For now, the heavy icebreaker Polar Sea is the Coast Guard's only option, but it's into its fifth decade of service, and doesn't have a backup if it breaks down.
The goal, Hunter's chief of staff told Navy Times, is to start a conversation about whether the Navy should put some of its money into the Coast Guard's acquisition program, or help pay to lease a heavy icebreaker until the Coast Guard finishes its own. While the Coast Guard has taken the lead in operating in the Arctic, it's really the Navy that will benefit from the cleared ice, Hunter's chief of staff, Joe Kasper, told Navy Times.
"The Navy's going to have to put some skin in the game," he said. "The Navy's going to have to support efforts to enhance ice-breaking capability in the Arctic if the Navy truly believes that capability is necessary."
Hunter is concerned that the Coast Guard's acquisition process, which puts a new icebreaker in the water by 2025, is going to leave the U.S. too far behind.
Russia, a competitor for operating space in the Arctic, has 41 heavy icebreakers and 14 under contract, according to Coast Guard Commandant Adm. Paul Zukunft.
"Every time we blink, Russia puts more icebreakers in the water in the Arctic," Kasper said. "We are seriously behind the curve."
The Navy and Coast Guard are working closely on the Arctic, she said, as Chief of Naval Operations Adm. John Richardson mentioned in congressional testimony earlier this year.
To get up to speed, the Navy could join the Coast Guard's icebreaker acquisition program to provide ship design oversight and production management. It took this step in the early 2000s when the Coast Guard began its national security cutter program, according to a defense expert with the Center for Strategic and Budgetary Assessments in Washington, D.C.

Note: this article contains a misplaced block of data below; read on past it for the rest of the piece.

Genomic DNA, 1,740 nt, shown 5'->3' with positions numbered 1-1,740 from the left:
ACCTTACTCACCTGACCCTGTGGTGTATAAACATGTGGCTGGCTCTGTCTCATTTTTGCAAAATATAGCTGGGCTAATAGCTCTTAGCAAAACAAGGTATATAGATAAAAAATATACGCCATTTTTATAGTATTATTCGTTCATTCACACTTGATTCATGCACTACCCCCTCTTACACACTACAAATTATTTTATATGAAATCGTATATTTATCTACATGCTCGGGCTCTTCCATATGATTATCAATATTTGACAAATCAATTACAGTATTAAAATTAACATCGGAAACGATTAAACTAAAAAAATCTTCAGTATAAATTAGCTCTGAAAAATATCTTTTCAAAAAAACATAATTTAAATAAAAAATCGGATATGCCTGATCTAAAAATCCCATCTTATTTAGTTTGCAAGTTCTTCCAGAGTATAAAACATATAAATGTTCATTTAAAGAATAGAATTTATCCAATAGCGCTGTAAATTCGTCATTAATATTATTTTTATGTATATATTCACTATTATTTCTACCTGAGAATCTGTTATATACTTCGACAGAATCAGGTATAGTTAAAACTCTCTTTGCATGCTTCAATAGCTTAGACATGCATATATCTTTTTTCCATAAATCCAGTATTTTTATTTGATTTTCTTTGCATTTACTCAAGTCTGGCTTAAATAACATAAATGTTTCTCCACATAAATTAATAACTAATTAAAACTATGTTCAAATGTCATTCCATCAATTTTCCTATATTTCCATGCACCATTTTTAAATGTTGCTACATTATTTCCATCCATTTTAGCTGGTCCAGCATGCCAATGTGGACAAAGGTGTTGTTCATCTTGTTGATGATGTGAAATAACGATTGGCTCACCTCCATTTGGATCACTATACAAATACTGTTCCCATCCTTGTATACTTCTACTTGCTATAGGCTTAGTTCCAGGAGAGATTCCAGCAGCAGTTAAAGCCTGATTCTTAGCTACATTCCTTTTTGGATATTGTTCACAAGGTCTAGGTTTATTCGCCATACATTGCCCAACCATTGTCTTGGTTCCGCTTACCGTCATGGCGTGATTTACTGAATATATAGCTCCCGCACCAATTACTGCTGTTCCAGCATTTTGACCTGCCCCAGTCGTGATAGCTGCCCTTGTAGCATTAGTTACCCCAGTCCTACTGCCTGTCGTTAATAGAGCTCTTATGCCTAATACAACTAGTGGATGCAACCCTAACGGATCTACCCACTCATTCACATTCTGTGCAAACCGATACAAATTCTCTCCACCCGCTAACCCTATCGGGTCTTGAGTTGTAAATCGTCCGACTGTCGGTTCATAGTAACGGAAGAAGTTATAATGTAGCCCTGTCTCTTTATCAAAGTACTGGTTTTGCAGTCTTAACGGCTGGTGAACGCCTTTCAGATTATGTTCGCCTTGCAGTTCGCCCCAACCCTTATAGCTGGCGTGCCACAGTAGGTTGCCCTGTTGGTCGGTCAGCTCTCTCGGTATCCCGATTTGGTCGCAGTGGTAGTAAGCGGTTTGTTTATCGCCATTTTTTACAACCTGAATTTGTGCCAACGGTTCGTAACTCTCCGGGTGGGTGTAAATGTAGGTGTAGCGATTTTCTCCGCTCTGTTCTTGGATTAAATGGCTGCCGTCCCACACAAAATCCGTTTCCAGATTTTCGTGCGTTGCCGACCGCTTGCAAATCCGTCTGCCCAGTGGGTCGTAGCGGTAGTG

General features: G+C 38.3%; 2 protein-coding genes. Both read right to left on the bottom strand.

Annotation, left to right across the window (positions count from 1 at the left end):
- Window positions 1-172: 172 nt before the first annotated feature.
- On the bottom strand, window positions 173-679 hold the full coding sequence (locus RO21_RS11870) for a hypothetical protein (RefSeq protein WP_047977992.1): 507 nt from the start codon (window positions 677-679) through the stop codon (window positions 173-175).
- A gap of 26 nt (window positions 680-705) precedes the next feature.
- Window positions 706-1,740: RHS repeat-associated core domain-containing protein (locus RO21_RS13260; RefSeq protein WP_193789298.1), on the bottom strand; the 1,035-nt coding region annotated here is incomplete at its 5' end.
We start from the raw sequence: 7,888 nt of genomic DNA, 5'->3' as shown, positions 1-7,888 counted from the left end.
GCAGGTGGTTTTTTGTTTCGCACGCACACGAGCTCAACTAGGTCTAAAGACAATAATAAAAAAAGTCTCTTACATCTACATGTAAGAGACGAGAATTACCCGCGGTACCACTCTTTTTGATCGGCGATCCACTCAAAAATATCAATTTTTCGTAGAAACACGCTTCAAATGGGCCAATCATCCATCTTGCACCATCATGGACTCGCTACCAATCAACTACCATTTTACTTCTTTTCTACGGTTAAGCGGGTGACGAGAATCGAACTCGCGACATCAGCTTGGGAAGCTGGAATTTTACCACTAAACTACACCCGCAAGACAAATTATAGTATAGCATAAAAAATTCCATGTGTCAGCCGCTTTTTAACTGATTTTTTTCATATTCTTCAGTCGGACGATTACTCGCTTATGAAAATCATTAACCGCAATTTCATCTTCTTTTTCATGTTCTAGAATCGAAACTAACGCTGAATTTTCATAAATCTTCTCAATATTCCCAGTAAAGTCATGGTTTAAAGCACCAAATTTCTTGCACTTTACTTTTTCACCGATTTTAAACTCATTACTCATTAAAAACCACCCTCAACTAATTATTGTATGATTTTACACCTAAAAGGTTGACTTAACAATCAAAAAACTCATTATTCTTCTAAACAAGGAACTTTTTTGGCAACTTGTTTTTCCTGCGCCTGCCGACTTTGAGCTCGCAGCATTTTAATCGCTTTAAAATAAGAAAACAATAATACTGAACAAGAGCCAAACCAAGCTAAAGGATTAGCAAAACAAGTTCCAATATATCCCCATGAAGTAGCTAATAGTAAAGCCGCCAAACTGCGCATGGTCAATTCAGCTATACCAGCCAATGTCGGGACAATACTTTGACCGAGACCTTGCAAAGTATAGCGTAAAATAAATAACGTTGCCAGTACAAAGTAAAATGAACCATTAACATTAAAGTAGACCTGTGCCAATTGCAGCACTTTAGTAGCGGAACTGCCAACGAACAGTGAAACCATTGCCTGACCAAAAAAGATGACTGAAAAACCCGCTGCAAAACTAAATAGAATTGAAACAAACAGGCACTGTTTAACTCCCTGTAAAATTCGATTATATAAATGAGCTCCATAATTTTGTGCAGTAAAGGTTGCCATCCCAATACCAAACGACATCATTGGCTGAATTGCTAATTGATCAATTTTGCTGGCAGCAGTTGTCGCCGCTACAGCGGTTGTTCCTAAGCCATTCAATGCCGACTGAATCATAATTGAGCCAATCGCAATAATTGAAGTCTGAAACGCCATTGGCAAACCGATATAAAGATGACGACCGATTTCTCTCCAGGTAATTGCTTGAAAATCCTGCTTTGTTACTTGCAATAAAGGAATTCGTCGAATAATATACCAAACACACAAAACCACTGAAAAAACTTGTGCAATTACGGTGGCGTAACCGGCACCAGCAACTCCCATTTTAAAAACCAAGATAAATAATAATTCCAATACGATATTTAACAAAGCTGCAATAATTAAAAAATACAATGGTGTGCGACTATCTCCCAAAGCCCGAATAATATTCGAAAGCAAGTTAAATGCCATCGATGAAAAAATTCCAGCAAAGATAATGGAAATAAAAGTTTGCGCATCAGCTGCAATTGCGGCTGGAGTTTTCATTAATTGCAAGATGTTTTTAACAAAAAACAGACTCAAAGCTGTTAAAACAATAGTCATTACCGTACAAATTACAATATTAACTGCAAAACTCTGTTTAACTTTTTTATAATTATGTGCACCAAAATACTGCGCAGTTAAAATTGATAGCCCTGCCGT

By teaming up, the Navy can use money from its shipbuilding account to fund an icebreaker as a noncombatant ship, then transfer the program to the Coast Guard later, Clark said. The Coast Guard doesn't have access to that pot of Defense Department overseas contingency operations money, but Military Sealift Command does, so they can be the Coast Guard's partner.
Hunter's office has looked into the possibility of leasing an icebreaker from the Coast Guard — from Finland, for example — but medium-to-heavy icebreakers are hard to come by, and the congressman isn't enthusiastic about the idea of using a foreign ship, Kasper said.
Again, DoD money for noncombatant operations would foot the bill.
The plan would not be, however, to find a way for the Navy to build its own icebreaker — just to use some of its budget muscle to help out the Coast Guard.
Meghann Myers is the Pentagon bureau chief at Military Times. She covers operations, policy, personnel, leadership and other issues affecting service members.